“But when I told my doctors about my cognitive disabilities, they would brush it aside and link it to trauma.” Charlene did not feel that the doctors were adept in understanding her anomalies. Instead, throughout her ordeal, these doctors asked: Did you have childhood asthma? Have you taken slimming supplements? Are you on TCM treatment or Chinese medicine? Has anyone in your family had muscle/nerve issue? Do you go to wet markets? Are you sexually active?
No one asked about vaccines.
“Some doctors try to pin my condition on stress at work. But I love my work and consider myself to be in the prime of my career. Some doctors try to pin it on the long standing hours I endure during work. But I am young. I gym, swim and exercise.” In the end, Charlene’s diagnosis is myotonia – a neuromuscular disorder. This explains why despite months of undergoing intense physiology, Charlene’s ability to walk did not improve much. The disorder is in the brain. This explains Charlene’s cognitive impairment as well.
But how on earth would she suddenly develop a neurological disorder? Charlene thought. No one in her family has similar disorders. There is no abnormality to explain this sudden deterioration – except for the Pfizer jab. Unless proven otherwise, how could Charlene accept that her injury has no link to the vaccine? Charlene’s neurology doctor conceded in her VIFAP (vaccine injury financial assistance program) application form: “vaccination may be an aggravator of an underlying non-dystrophic myotonic disorder.”
Unfortunately, Charlene’s VIFAP application was unsuccessful. MOH did not provide any explanation for Charlene’s burning question: why or how could her injury have suddenly developed immediately following her vaccination. And with a level of non-certainty, they informed her: “The clinical panel’s assessment is that the presenting symptoms are unlikely related to the COVID-19 vaccine.”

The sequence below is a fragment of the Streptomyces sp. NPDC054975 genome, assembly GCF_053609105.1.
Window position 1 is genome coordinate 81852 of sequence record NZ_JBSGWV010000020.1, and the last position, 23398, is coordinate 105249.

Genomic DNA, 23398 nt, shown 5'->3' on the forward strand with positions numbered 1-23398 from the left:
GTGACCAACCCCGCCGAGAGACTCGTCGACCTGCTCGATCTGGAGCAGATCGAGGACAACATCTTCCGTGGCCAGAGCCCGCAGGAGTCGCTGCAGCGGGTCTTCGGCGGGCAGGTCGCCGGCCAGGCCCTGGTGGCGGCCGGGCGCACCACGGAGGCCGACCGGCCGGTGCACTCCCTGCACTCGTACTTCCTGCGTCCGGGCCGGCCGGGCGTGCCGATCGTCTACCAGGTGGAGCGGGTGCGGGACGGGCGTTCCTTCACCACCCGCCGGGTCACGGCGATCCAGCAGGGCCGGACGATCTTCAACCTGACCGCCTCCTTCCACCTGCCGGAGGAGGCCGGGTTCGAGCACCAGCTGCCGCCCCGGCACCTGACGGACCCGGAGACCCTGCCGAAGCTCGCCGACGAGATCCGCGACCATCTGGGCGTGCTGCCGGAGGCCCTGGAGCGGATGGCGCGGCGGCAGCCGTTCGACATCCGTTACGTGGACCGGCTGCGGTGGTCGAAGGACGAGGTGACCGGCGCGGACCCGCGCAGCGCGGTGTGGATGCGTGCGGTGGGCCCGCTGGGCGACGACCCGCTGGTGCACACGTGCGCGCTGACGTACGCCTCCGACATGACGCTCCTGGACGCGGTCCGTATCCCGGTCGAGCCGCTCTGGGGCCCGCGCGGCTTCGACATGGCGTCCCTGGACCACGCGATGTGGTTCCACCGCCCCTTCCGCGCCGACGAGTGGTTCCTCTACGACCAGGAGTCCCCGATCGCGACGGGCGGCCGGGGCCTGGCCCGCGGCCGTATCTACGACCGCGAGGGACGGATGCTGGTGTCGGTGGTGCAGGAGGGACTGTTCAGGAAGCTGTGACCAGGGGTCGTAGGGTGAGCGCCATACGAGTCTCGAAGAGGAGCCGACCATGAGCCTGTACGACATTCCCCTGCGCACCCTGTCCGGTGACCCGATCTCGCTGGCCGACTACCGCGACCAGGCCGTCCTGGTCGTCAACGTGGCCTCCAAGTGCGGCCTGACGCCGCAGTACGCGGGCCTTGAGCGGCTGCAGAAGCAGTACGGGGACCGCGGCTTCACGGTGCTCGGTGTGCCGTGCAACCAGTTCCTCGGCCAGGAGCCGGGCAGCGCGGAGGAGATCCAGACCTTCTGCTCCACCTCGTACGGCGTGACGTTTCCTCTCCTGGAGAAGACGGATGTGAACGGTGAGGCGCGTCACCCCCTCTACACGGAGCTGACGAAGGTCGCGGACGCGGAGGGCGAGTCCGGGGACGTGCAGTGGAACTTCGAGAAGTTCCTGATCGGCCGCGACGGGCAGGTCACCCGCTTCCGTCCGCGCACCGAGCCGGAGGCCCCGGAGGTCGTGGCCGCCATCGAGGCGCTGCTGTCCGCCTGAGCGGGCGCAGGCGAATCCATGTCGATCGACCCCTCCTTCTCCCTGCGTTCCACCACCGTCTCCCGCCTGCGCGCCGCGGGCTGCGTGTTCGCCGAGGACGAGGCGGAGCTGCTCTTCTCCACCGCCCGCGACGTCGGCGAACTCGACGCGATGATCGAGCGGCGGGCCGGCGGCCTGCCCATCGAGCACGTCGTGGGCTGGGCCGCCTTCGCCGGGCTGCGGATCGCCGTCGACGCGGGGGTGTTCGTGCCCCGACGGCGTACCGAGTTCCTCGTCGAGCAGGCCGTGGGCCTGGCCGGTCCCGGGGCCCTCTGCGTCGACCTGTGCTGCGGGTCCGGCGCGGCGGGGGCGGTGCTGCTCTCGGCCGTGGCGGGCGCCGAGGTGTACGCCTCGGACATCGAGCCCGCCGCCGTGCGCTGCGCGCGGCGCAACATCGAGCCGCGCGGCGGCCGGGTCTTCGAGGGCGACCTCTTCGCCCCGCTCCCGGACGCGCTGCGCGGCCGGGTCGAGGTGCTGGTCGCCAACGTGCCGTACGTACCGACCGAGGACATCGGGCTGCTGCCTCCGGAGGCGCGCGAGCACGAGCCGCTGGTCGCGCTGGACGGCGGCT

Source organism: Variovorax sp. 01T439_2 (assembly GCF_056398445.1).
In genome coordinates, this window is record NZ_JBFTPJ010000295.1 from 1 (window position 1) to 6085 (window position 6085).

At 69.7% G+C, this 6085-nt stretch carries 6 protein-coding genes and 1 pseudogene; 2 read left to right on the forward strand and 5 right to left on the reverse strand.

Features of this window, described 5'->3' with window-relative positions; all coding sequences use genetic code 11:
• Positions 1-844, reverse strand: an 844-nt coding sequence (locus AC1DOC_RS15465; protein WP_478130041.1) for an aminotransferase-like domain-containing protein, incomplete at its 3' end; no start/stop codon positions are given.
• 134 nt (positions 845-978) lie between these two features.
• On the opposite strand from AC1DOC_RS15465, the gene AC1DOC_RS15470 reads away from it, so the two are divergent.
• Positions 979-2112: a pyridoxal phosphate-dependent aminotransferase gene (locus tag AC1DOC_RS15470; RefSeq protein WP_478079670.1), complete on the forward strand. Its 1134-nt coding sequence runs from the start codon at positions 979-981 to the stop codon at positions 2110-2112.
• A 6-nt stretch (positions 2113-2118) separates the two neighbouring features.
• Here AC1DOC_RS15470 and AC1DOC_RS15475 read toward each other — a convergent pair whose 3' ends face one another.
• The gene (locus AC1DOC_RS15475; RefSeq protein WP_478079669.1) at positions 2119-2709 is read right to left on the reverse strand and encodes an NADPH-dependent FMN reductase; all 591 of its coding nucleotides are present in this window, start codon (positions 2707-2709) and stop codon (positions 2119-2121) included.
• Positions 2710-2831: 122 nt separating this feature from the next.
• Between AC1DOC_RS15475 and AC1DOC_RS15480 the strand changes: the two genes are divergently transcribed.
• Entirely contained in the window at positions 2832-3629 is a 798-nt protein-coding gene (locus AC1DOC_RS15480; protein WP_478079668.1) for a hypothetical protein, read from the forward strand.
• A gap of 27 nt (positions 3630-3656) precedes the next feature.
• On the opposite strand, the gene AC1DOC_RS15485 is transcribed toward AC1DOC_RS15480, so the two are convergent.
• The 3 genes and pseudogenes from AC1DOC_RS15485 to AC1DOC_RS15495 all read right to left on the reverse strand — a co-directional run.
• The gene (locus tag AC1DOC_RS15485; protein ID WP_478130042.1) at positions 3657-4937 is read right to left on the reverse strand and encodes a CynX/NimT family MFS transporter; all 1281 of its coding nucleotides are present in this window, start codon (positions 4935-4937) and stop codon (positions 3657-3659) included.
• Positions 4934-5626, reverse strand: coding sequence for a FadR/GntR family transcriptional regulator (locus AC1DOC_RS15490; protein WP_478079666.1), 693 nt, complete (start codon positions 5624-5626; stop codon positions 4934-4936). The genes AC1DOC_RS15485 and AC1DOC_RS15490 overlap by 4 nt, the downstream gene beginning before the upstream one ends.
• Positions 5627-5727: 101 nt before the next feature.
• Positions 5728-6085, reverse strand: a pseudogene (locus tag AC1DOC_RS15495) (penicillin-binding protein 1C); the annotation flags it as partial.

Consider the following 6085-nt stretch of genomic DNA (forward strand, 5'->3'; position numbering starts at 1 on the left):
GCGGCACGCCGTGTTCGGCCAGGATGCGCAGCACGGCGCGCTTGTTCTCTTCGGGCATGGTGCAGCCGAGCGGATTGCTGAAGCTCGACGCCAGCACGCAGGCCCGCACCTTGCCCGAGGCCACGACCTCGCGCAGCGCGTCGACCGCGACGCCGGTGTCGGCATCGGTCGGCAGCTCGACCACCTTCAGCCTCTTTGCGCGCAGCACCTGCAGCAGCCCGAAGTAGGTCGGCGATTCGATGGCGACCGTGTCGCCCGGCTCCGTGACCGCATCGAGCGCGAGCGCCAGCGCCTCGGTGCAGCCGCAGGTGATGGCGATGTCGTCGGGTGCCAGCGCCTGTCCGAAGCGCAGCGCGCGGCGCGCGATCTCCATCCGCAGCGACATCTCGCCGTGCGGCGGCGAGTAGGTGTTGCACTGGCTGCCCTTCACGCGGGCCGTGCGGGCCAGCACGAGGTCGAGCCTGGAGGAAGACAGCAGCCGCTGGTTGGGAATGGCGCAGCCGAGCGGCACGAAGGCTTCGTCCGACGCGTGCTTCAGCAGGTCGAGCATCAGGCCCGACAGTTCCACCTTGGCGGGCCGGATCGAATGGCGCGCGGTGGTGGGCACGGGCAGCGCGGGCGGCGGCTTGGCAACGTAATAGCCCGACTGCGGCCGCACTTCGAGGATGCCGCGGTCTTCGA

In the rejection letter, MOH spelled out: “We wish to share that all VIFAP applications are reviewed by an independent clinical panel.. comprising experts in relevant fields such as neurology, immunology and infectious diseases.” Charlene finds it puzzling that medical experts sitting on the panel seems to be MOH’s justification of why they cannot be wrong – but Charlene’s doctor is already a top neurologist. If a top neurologist already professes that Charlene’s injury might be vaccine-aggravated, which other neurology expert wrote that possibility off?
For all the expertise of the experts on the independent clinical panel, they had rejected Charlene’s VIFAP application without providing an adequate, objective rationale.
8 months post vaccination, Charlene still had not recovered. Barely 15 metres on the slope and she had to rest.
Ms Yvonne Lian
Ms Yvonne Lian is another lady who could not explain her sudden onset of heart failure following vaccination. She’s 35 years old, a mother of one, and she has regularly had ECG heart tests done – no doctors ever told her there’s any problem.
Following her Pfizer jab on the 18th Aug 2021, she complained of dizziness and breathlessness to the attending officer. He assured her that these side effects were not severe and coaxed her to rest at home.
However, Yvonne developed body aches and started vomiting that night. Her condition worsened the next day. She wanted to go to the hospital but felt so weak and only got to Sengkang General Hospital (SKH) on the 20th Aug 2021. Hearing her symptoms, they immediately did an ECG test on her – it failed. More tests were done. She was eventually told that her heart function was at “EF 30%.”
“I feel like I am constantly running 2.4km,” Yvonne commented about the double whammy of a fast beating heart and a low blood pressure. “Running 2.4km” is familiar term for Singaporeans who had to clear that distance in school’s fitness test. “I am always panting.” When Yvonne told her private doctor (situated at Mount Elizabeth Medical Centre, whom she sought for a second opinion) that she often vomits after the 30min car ride to Mount Elizabeth, he replied her that it is common. In fact, he foresees that Yvonne might only be able to manage herself for 5 minutes per day in the near future.